The Brussels Agreement

BERLIN/ROME/PARIS (Own report) – In several western and southern European countries, the agreement on Greece reached in Brussels signals a looming collapse of the continental post-war order and Germany’s revival as an ostentatious dictatorial power. Whereas social-democratic observers do not exclude an attenuation of the contradictions, southern European conservative media are among those who speak of a revival of German hegemonic ambitions, which had largely determined or triggered the First and Second World Wars. The consequences of the French-Italian submission during negotiations in Brussels are generating those fears, because Paris had not succeeded to and Rome had not even seriously attempted to thwart the German dictates of sovereignty over Greece. Both, Italy and France are aware of the dangers of becoming the next victim of German financial dictatorship. They are competing for admission in a northern European core Europe, whose membership will be decided by Berlin, in the case of a possible collapse of the European Union. Current events are directly linked to German foreign policy endeavors in the 1990s and the territorial expansion of Germany’s economic basis through the so-called reunification.

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What Happens When You Take the UK out of the EU?

Britain is closer than ever to cutting ties with the European Union. What will Europe look like once the British are gone?

If the European Union wants to make British people angry, it’s doing a stellar job. In October, after revising how they calculate gross domestic product, EU officials determined that Britain was wealthier than they thought. They abruptly handed Britain an unexpected bill for $2.7 billion, including back payment, for the EU budget. Then other EU leaders publicly castigated London for noncompliance with the EU’s liberal immigration policies. And in November, Jean-Claude Juncker—a man who openly spurns democratic norms, saying, for example, in 2011, “I am for secret, dark debates”—was appointed president of the European Commission.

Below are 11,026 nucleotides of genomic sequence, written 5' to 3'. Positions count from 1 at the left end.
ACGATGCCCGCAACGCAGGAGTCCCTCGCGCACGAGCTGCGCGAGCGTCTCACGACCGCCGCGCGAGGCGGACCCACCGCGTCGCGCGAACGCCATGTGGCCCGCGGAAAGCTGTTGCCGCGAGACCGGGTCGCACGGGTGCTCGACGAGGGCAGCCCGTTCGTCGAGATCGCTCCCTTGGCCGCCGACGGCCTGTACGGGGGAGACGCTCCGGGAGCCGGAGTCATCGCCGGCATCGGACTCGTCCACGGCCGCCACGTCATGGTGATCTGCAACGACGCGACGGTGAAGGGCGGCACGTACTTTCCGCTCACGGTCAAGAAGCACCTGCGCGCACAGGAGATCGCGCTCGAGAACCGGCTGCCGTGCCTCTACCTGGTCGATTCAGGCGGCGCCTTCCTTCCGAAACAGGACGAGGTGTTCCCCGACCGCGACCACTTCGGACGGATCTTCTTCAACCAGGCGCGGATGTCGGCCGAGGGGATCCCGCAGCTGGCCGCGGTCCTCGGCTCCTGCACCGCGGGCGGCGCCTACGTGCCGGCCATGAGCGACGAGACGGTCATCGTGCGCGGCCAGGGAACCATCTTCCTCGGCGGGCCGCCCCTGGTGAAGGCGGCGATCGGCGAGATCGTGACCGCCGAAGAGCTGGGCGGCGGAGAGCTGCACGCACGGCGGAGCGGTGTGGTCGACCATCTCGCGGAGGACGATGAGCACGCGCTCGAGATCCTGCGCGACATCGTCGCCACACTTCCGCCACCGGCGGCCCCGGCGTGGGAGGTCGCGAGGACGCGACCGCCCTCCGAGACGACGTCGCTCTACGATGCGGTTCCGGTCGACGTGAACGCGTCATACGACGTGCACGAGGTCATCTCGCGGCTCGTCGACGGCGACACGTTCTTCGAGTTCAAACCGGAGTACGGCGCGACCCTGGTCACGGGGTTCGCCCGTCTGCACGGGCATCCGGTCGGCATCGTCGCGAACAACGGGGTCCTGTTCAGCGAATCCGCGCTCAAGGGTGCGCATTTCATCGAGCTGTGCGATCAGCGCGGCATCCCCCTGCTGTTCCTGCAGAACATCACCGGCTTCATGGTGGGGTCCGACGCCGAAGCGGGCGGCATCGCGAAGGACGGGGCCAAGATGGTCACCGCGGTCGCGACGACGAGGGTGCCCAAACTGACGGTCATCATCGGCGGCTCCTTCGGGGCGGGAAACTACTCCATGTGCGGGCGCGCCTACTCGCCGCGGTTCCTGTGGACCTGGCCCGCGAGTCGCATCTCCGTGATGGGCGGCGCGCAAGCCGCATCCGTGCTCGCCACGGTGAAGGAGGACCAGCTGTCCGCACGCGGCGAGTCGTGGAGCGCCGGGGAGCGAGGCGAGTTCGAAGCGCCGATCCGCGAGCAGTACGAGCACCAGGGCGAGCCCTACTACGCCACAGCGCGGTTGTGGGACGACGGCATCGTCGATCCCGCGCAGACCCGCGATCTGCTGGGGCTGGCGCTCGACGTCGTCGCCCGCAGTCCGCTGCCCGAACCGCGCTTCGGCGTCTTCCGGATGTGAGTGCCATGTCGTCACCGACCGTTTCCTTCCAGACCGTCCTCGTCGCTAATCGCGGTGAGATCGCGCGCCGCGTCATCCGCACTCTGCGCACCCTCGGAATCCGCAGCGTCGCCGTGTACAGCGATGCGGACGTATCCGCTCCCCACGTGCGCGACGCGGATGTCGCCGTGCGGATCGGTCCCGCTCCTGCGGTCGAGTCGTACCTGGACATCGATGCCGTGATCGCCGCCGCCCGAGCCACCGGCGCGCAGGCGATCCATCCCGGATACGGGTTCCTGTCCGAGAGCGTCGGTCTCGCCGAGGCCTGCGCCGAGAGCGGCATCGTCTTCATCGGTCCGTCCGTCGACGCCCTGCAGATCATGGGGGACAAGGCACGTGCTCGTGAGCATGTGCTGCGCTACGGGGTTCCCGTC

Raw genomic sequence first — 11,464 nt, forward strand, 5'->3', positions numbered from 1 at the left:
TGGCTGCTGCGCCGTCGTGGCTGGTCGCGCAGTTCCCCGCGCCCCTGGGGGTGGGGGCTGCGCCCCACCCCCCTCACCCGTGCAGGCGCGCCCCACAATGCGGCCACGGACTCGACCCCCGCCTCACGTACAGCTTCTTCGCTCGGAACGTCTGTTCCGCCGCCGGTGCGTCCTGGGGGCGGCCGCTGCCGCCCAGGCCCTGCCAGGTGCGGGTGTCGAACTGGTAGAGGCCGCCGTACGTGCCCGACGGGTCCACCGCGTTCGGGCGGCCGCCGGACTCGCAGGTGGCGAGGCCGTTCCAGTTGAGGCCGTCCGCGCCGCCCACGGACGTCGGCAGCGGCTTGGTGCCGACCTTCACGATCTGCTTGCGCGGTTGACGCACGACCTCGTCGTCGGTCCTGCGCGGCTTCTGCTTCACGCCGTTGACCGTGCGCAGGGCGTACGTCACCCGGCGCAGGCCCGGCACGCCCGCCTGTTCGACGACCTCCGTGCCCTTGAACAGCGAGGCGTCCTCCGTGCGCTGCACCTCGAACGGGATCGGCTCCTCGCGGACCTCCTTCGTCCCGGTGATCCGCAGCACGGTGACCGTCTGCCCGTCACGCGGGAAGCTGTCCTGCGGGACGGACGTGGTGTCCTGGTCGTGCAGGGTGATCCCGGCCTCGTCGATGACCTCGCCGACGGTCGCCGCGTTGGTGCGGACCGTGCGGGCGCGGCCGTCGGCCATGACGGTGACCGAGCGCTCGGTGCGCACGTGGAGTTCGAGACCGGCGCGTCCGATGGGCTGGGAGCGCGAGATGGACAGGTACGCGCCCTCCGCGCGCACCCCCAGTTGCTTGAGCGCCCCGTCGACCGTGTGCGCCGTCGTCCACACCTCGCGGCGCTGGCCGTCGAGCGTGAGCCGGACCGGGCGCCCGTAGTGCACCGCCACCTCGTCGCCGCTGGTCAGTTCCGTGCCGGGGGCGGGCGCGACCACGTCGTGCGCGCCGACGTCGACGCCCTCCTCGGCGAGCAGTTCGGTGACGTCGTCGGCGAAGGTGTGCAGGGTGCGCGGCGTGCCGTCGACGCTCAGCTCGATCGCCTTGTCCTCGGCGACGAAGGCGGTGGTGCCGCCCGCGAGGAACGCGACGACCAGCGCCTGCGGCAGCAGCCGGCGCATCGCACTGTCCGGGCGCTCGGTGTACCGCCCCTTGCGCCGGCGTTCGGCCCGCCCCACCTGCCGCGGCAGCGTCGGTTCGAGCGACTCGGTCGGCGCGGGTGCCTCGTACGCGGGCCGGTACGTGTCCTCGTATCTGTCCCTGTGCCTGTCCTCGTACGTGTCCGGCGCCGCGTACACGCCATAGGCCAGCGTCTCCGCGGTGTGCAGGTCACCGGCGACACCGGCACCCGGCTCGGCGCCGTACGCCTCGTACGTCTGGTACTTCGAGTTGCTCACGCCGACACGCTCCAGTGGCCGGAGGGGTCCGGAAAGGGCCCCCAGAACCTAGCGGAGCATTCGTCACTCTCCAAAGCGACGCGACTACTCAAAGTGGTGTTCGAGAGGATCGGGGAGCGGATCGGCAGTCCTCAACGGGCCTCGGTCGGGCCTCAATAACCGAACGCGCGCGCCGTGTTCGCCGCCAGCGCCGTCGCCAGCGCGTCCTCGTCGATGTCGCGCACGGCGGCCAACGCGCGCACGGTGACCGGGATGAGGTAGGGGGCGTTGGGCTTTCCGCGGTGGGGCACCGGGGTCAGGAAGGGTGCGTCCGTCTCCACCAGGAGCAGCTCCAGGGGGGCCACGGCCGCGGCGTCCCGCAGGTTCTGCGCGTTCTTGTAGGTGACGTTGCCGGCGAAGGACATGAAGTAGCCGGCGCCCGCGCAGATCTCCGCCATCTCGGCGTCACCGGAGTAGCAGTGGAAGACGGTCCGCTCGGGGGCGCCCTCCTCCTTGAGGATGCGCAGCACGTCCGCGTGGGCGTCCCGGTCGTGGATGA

Britain’s simmering resentment of the EU boiled over.

Continue reading

What Happens When You Take the UK out of the EU?

If the European Union wants to make British people angry, it’s doing a stellar job. In October, after revising how they calculate gross domestic product, EU officials determined that Britain was wealthier than they thought. They abruptly handed Britain an unexpected bill for $2.7 billion, including back payment, for the EU budget. Then other EU leaders publicly castigated London for noncompliance with the EU’s liberal immigration policies. And in November, Jean-Claude Juncker—a man who openly spurns democratic norms, saying, for example, in 2011, “I am for secret, dark debates”—was appointed president of the European Commission.

Britain’s simmering resentment of the EU boiled over.

Ever since Britain joined up with Europe in 1973, it has experienced rhetorical fights, political impasses and financial catastrophes. Rather than cohering and melding into Europe, its closeness with the Continent has only caused friction. Yet it has remained steadfastly part of the EU.

But signs are increasing that this relationship is at an impasse. These days, major problems with Europe seem to come every few months, each sparking a reaction more impassioned than the last. And in 2014, the British electorate sent a strong message that it is ready to end the status quo. Continue reading